"A lot of people don't think of that and then they get the dog and all of the sudden they realize they are invested in the dog and it quadruples in cost from what they originally thought it would be."
NAPWDA, which has been in existence since 1977, was established to help assist police and law enforcement around the world with K-9 units.
"We just want to make sure that every K-9 unit out there has the ability to be certified to a standard that is recognized throughout the country in court and that they are getting the most up-to-date and latest technology and techniques that are out there," he said.
Ashabranner reiterated the strong bond held between an officer a police dog -- a relationship he says differs from that with a human partner.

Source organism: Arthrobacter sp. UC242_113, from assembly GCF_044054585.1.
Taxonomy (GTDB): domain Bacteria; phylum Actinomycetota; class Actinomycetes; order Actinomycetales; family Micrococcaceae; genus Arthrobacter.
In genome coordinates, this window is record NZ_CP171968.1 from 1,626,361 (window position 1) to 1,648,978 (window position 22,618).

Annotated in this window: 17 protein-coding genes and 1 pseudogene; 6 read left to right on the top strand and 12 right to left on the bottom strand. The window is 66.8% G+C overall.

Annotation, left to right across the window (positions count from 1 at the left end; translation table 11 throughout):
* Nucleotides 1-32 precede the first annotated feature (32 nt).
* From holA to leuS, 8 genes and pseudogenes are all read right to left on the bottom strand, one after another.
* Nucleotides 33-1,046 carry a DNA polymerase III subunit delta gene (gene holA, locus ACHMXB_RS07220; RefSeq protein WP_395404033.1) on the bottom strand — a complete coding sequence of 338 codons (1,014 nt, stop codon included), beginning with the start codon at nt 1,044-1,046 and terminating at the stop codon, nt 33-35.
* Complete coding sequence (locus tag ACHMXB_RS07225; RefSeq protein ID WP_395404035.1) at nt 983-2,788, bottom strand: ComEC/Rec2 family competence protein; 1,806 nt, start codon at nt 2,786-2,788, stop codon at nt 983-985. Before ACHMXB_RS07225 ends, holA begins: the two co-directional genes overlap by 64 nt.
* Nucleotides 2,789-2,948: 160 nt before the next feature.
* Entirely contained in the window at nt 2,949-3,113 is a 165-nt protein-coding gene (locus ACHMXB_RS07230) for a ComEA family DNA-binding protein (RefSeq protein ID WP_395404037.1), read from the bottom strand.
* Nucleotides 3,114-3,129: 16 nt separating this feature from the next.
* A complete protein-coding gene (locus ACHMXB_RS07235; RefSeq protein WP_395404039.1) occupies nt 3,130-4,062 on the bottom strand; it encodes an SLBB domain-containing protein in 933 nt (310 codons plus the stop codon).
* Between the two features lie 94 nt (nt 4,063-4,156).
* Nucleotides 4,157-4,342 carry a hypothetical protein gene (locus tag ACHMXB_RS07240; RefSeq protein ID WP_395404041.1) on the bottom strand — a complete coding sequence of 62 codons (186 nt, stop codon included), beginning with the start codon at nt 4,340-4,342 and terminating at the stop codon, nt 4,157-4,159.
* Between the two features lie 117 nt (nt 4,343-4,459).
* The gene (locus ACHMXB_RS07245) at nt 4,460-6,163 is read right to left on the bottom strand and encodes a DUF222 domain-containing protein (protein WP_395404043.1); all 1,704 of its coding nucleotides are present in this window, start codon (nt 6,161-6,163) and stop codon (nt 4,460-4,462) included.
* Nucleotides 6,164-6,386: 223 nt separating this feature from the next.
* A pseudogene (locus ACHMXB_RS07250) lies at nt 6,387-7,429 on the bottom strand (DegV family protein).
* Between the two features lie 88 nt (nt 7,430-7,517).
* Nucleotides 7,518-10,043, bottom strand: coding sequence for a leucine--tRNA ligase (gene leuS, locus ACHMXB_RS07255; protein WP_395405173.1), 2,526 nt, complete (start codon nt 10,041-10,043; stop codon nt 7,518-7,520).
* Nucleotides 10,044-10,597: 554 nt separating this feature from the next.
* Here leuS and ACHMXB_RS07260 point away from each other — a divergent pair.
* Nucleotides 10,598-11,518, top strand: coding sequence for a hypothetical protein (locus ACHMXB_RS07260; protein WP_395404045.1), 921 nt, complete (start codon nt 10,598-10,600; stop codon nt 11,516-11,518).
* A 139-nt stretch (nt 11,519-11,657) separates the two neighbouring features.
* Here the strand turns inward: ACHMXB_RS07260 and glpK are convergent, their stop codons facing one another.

"You feel like no matter how bad your day is, that dog can seem to bring your day up," he said.
"You might have had a bad day at work or a bad day with the family, but as soon as you see that dog, you see that unconditional love and all he wants to do is put his head on your lap and wants you to pet him and wants you to play ball with him.
All of the sudden you just forget about that bad day and think, 'Here's my partner, here's my buddy right here. No matter what happens, he always loves me.' "